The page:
Tourist information in Peru
Peru has a Tourist Information and Assistance Service known as i peru, where you can obtain objective and impartial tourist information, as well as assistance, in the event that the services rendered were not provided in the manner they were offered when they were contracted. For further information please click here.
Take normal precautions against pickpockets
Carry a copy of identification documents. Keep originals and your valuables in the safety deposit box of your hotel and make sure to list down what you deposit and verify the responsibility assumed by the establishment.
Carry valuables discreetly. Do not carry large amounts of cash. Keep an eye on your bags and luggage.
Do not carry suitcases, bags or sac packs on your back.
Do not exchange money out in the street.
Do not walk around late at night through areas with poor lighting or without a companion
International and long distance national calls can be made from public pay phones. Country and city codes are normally shown in the telephone booths.
To make an international call, dial:
00 + country code + city code + telephone number.
To call from one city to the next, dial:
0 + city code + telephone number.
Public phones take coins as well as cards, which are sold in stands and supermarkets. Make sure you are buying the card corresponding to the telephone company of the phone you want to use. No collect calls can be made from pay phones.
To obtain telephone information, dial 103 (service is in Spanish)
The main cities in the country do have public Internet booths.
The average cost per hour is US$ 1,3.
There are lodging establishments of various types and cost. In the high tourist season (June to September) it is recommended to make advanced reservations. It is also possible to stay over at family homes authorized by the National Tourism Board. Make sure you always know the check out time.
Travel agencies can facilitate your travel throughout Peru. Hire the services of those accredited with the National Tourism Board, in Lima, and by the pertinent entities in other cities. Compare services and make sure they are clearly specified in the document issued by the company (commonly known as "voucher" or "service coupon"). Demand a receipt of payment; the agency is obliged to issue both documents. Do not hire services offered by individuals appearing in the vicinity of airports and main squares, as this method of selling is prohibited.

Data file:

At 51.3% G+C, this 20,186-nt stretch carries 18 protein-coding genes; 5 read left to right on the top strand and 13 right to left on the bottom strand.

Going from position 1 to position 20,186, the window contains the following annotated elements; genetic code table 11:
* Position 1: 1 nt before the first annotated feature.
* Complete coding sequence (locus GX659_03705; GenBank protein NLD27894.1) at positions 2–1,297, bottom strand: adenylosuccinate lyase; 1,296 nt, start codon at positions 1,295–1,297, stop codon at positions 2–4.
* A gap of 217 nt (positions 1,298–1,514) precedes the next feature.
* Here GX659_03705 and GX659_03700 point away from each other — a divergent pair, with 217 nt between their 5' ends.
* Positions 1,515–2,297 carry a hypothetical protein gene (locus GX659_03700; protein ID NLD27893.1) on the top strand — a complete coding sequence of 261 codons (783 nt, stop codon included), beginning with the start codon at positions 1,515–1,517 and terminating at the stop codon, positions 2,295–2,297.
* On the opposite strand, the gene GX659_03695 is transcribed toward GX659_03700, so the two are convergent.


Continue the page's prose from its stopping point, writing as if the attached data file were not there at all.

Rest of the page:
Only drink bottled or previously boiled water.
Be careful with raw vegetables and fruits.
Avoid eating from street vendors.
Rest on the first day of your arrival to the Highlands, and consume light meals to prevent altitude illness (soroche). Drinking "coca tea" is recommended.
If you travel to the Highlands or to the Jungle, make sure to carry insect repellent and a raincoat.
To obtain medical services, contact the staff of your hotel or travel agent.
If you wish to take travelers' insurance, contact your favorite travel agency.
Banking hours in Peru are normally from Monday to Friday, from 9 a.m. to 6 p.m. In addition, most banks open for the public half day on Saturdays. In the streets of the main cities there are teller machines installed by the different banks.
EIt is recommended that money should be exchanged in hotels, banks and authorized money exchange offices (Service hours: 9:30 a.m. to 6 p.m., approximately). The exchange rate against the US Dollar is variable. Inquire before changing your money. For exchanging other currencies inquiry at money exchange offices
Most of the cities of Peru have a wide variety of night life entertainment. Information about places of interest can be obtained where you are staying. If you wish to enjoy typical Peruvian music, you can visit the so-called "peñas".
In Lima, the most popular discotheques, pubs and night clubs are in the Districts of Miraflores, San Isidro and Barranco. In other cities they are normally found in city centers (main square and vicinity).
Food and beverage
Peruvian cuisine offers a great variety of dishes typical of the Coast, the Highlands and the Jungle. Always first ask about their ingredients, since some dishes can contain hot pepper or be highly spiced. You will also find establishments where international food is prepared.
As far as drinks are concerned, try the very Peruvian Pisco (grape brandy) in any of its various recipes, as well as "chicha morada" (purple corn juice) "chicha de jora" (fermented red or yellow corn juice)and agüaje juice, made from a tropical Jungle fruit.
The amount of the tip in Peru varies with the degree of satisfaction you have with the service provided.